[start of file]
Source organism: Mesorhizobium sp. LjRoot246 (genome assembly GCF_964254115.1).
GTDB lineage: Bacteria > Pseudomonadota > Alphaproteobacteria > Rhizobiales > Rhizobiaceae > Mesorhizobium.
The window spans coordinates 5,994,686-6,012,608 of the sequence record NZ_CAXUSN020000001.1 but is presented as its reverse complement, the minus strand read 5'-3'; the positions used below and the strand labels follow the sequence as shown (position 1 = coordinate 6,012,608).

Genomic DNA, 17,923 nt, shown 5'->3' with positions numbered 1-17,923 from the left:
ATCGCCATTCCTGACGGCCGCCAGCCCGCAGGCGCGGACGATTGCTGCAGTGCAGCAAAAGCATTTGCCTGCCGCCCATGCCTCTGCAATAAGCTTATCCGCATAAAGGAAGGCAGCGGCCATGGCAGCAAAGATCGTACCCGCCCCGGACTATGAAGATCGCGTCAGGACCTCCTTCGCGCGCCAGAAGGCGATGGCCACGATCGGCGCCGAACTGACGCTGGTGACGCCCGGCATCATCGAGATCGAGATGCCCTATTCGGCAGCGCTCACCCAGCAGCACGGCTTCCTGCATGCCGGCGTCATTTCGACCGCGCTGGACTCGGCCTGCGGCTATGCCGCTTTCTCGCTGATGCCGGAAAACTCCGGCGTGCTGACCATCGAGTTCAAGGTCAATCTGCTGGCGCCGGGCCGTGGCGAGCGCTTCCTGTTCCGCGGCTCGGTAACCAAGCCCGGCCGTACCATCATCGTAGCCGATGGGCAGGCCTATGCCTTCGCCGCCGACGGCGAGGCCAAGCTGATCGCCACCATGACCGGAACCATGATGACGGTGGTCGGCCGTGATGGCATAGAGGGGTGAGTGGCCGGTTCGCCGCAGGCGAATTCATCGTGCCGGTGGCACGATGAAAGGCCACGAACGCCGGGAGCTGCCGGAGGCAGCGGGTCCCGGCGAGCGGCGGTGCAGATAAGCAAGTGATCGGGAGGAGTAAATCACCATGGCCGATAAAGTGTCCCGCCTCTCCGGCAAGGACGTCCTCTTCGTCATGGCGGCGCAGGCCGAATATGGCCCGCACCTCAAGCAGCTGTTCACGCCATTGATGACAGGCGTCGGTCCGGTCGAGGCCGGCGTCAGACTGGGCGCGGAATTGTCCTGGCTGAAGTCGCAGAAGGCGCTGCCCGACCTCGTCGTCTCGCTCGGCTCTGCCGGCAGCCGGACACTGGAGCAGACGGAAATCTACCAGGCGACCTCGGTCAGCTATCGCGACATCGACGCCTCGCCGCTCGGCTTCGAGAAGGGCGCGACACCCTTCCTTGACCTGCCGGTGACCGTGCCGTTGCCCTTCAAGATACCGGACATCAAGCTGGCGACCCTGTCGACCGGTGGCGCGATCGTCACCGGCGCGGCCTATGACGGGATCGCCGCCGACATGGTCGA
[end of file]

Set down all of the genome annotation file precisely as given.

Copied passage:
Source organism: Mesorhizobium sp. LjRoot246 (genome assembly GCF_964254115.1).
GTDB lineage: Bacteria > Pseudomonadota > Alphaproteobacteria > Rhizobiales > Rhizobiaceae > Mesorhizobium.
The window spans coordinates 5,994,686-6,012,608 of the sequence record NZ_CAXUSN020000001.1 but is presented as its reverse complement, the minus strand read 5'-3'; the positions used below and the strand labels follow the sequence as shown (position 1 = coordinate 6,012,608).

Genomic DNA, 17,923 nt, shown 5'->3' with positions numbered 1-17,923 from the left:
ATCGCCATTCCTGACGGCCGCCAGCCCGCAGGCGCGGACGATTGCTGCAGTGCAGCAAAAGCATTTGCCTGCCGCCCATGCCTCTGCAATAAGCTTATCCGCATAAAGGAAGGCAGCGGCCATGGCAGCAAAGATCGTACCCGCCCCGGACTATGAAGATCGCGTCAGGACCTCCTTCGCGCGCCAGAAGGCGATGGCCACGATCGGCGCCGAACTGACGCTGGTGACGCCCGGCATCATCGAGATCGAGATGCCCTATTCGGCAGCGCTCACCCAGCAGCACGGCTTCCTGCATGCCGGCGTCATTTCGACCGCGCTGGACTCGGCCTGCGGCTATGCCGCTTTCTCGCTGATGCCGGAAAACTCCGGCGTGCTGACCATCGAGTTCAAGGTCAATCTGCTGGCGCCGGGCCGTGGCGAGCGCTTCCTGTTCCGCGGCTCGGTAACCAAGCCCGGCCGTACCATCATCGTAGCCGATGGGCAGGCCTATGCCTTCGCCGCCGACGGCGAGGCCAAGCTGATCGCCACCATGACCGGAACCATGATGACGGTGGTCGGCCGTGATGGCATAGAGGGGTGAGTGGCCGGTTCGCCGCAGGCGAATTCATCGTGCCGGTGGCACGATGAAAGGCCACGAACGCCGGGAGCTGCCGGAGGCAGCGGGTCCCGGCGAGCGGCGGTGCAGATAAGCAAGTGATCGGGAGGAGTAAATCACCATGGCCGATAAAGTGTCCCGCCTCTCCGGCAAGGACGTCCTCTTCGTCATGGCGGCGCAGGCCGAATATGGCCCGCACCTCAAGCAGCTGTTCACGCCATTGATGACAGGCGTCGGTCCGGTCGAGGCCGGCGTCAGACTGGGCGCGGAATTGTCCTGGCTGAAGTCGCAGAAGGCGCTGCCCGACCTCGTCGTCTCGCTCGGCTCTGCCGGCAGCCGGACACTGGAGCAGACGGAAATCTACCAGGCGACCTCGGTCAGCTATCGCGACATCGACGCCTCGCCGCTCGGCTTCGAGAAGGGCGCGACACCCTTCCTTGACCTGCCGGTGACCGTGCCGTTGCCCTTCAAGATACCGGACATCAAGCTGGCGACCCTGTCGACCGGTGGCGCGATCGTCACCGGCGCGGCCTATGACGGGATCGCCGCCGACATGGTCGA